UK & World News
Shrien Dewani Loses Bid To Delay Extradition
The family of a woman murdered on honeymoon in South Africa say they are a step closer to "getting justice" after her husband, who is accused of killing her, lost a High Court bid to delay his extradition.
Three judges ruled it would not be "unjust and oppressive" to extradite Shrien Dewani, if the South African authorities gave a commitment over how long he would be kept in the country without trial.
The country's government has signalled it would give such an undertaking, the court heard.
Dewani, who is currently being held in hospital under the Mental Health Act, faces allegations that he hired a hitman to kill his 28-year-old bride, who was shot dead on the outskirts of Cape Town in November 2010.
Authorities in South Africa say Dewani, 33, paid for others to hijack their taxi, throw him out and shoot her before abandoning the vehicle - claims he strongly denies.
He has been fighting his extradition from the UK to face trial over his wife's death until he is fit to stand trial.
His lawyers have stressed at various hearings that he will be willing to defend himself in court once he has recovered.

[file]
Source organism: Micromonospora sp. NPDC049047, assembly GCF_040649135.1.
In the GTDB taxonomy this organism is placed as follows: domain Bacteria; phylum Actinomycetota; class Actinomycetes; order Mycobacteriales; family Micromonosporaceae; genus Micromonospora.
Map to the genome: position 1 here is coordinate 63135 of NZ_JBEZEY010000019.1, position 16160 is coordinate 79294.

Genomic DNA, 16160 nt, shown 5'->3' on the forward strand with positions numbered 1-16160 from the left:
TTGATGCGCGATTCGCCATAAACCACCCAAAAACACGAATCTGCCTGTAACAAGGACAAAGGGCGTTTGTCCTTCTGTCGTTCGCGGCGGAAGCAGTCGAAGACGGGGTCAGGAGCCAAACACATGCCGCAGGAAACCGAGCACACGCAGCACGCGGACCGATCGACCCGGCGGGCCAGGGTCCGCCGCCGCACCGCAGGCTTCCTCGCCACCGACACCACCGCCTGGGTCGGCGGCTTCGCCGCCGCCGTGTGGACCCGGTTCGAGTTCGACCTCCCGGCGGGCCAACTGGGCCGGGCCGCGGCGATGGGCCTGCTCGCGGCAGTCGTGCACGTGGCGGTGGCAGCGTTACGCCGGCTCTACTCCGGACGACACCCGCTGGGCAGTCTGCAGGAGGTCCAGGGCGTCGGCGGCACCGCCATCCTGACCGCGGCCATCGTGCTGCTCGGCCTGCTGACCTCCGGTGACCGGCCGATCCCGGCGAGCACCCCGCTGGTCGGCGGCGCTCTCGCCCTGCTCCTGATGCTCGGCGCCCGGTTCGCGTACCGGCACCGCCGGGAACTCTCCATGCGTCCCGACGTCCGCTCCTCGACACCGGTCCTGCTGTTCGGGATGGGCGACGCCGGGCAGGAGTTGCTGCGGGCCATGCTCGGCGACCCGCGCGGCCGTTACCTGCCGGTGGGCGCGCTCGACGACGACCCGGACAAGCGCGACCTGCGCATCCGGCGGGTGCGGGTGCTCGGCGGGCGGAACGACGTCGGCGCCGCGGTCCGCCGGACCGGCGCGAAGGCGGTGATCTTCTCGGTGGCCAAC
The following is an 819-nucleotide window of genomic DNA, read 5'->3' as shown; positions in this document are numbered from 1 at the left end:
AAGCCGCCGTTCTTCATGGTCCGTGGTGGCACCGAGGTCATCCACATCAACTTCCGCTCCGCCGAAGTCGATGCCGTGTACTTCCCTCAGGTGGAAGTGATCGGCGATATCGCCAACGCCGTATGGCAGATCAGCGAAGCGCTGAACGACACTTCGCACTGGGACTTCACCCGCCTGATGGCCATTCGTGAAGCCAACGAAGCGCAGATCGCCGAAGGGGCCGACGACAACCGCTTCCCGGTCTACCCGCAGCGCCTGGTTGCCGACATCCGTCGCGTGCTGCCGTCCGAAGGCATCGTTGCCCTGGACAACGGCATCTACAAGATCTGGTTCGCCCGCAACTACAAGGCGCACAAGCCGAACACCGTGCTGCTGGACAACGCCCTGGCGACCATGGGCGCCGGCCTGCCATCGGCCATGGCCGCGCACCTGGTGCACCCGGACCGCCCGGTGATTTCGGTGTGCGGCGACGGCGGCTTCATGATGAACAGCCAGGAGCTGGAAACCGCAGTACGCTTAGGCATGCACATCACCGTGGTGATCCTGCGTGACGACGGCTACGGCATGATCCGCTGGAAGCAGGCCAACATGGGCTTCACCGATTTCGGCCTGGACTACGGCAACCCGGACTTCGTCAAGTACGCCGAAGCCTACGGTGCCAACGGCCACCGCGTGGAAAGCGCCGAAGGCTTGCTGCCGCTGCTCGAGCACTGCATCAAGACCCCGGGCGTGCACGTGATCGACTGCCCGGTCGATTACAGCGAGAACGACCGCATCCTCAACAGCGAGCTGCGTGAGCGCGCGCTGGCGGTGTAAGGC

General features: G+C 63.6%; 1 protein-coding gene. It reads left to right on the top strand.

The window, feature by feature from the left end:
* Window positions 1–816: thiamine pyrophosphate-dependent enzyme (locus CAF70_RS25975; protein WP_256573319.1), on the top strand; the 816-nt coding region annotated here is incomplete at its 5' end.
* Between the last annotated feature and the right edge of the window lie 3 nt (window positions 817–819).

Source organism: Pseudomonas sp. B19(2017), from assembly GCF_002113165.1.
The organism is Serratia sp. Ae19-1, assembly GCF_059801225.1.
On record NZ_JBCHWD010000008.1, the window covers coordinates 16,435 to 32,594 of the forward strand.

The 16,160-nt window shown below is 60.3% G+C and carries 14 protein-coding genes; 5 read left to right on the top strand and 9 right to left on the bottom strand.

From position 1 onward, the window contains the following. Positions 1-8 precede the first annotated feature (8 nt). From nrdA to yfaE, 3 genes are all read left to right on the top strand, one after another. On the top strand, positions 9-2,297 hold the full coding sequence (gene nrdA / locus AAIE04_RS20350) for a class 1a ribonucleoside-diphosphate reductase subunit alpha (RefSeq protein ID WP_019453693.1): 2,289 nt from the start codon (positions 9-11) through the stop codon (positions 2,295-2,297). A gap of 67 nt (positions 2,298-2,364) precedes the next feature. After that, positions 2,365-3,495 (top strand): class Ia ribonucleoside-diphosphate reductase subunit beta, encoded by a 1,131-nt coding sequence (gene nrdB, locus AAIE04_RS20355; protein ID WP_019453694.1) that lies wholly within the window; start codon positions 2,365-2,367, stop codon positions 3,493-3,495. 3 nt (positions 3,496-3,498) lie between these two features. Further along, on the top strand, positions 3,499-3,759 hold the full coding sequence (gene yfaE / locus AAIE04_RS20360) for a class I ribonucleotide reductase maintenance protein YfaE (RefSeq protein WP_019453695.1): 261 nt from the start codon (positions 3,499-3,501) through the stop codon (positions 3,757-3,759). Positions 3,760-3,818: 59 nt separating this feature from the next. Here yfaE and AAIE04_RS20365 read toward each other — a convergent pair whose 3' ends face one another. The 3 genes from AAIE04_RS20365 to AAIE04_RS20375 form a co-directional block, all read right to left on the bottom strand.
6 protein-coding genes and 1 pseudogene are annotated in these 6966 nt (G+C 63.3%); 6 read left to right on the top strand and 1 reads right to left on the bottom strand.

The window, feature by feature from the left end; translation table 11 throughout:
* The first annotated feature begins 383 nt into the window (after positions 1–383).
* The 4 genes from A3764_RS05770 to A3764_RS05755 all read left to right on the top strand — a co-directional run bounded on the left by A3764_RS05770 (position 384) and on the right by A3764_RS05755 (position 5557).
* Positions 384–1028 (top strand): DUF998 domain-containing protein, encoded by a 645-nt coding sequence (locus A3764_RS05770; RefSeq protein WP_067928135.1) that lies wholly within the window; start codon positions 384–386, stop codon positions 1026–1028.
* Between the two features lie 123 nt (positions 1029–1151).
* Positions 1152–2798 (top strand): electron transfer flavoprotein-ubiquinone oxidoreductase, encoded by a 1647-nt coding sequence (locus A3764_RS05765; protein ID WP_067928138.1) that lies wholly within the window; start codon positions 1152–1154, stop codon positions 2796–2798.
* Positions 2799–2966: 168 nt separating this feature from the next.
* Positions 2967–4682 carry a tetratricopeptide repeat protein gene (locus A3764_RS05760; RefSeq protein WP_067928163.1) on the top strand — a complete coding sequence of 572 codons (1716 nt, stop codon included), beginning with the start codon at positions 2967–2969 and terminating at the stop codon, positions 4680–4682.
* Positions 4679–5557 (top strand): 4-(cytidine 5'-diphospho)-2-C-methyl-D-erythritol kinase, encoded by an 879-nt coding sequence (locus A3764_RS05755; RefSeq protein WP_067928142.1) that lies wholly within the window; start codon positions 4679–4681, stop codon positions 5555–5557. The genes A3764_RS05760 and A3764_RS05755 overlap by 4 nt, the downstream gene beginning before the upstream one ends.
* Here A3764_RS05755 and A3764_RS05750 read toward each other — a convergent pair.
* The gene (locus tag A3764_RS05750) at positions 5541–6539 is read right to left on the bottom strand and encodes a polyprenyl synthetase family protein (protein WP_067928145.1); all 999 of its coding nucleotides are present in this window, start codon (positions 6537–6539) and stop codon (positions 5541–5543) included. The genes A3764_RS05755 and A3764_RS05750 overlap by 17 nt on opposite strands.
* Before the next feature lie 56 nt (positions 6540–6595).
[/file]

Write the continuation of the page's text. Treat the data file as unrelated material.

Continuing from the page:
A lawyer for the South African government said it was "delighted" with the court's ruling and expected it would be able to give the undertaking required, but needed 14 days "for final clarification".
Speaking on behalf of the family outside London's High Court, Amit Karia, a first cousin to Anni said: "We are happy with the judgement. We have waited for it for three years, three months."
He said: "It seems a step closer to finally getting justice for our Anni."
But he warned there was still a possibility of Dewani launching a last-ditch appeal over the ruling to the Supreme Court, the highest court in the land.
Mr Karia said: "We are always worried and don't take anything for granted."
He described the situation for Mrs Dewani's parents as "immensely difficult - they do not have normal life anymore."
He added: "They just want the truth - that is all we have ever wanted."
So far three men have been convicted over Mrs Dewani's death.
South African Xolile Mngeni was convicted of premeditated murder for shooting her.
Prosecutors claimed that he was a hitman hired to carry out the killing.
Taxi driver Zola Tongo was jailed for 18 years after he admitted his part in the killing, and another accomplice, Mziwamadoda Qwabe, also pleaded guilty to murder and was given a 25-year prison sentence.
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